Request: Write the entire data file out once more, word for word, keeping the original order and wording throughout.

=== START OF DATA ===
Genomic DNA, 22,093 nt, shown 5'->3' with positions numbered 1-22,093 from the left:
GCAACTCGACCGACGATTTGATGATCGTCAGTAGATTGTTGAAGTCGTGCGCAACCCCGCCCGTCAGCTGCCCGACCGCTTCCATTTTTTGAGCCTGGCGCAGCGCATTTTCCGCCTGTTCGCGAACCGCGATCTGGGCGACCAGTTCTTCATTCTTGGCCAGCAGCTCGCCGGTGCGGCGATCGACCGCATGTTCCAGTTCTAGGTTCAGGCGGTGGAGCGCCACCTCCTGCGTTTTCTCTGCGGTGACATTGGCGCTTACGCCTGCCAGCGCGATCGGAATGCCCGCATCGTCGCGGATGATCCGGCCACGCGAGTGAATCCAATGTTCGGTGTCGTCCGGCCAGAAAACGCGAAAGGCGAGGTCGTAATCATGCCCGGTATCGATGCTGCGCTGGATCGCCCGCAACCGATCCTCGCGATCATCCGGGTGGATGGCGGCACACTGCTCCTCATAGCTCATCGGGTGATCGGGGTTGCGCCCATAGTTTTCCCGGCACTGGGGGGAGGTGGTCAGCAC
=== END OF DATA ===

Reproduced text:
Genomic DNA, 22,093 nt, shown 5'->3' with positions numbered 1-22,093 from the left:
GCAACTCGACCGACGATTTGATGATCGTCAGTAGATTGTTGAAGTCGTGCGCAACCCCGCCCGTCAGCTGCCCGACCGCTTCCATTTTTTGAGCCTGGCGCAGCGCATTTTCCGCCTGTTCGCGAACCGCGATCTGGGCGACCAGTTCTTCATTCTTGGCCAGCAGCTCGCCGGTGCGGCGATCGACCGCATGTTCCAGTTCTAGGTTCAGGCGGTGGAGCGCCACCTCCTGCGTTTTCTCTGCGGTGACATTGGCGCTTACGCCTGCCAGCGCGATCGGAATGCCCGCATCGTCGCGGATGATCCGGCCACGCGAGTGAATCCAATGTTCGGTGTCGTCCGGCCAGAAAACGCGAAAGGCGAGGTCGTAATCATGCCCGGTATCGATGCTGCGCTGGATCGCCCGCAACCGATCCTCGCGATCATCCGGGTGGATGGCGGCACACTGCTCCTCATAGCTCATCGGGTGATCGGGGTTGCGCCCATAGTTTTCCCGGCACTGGGGGGAGGTGGTCAGCAC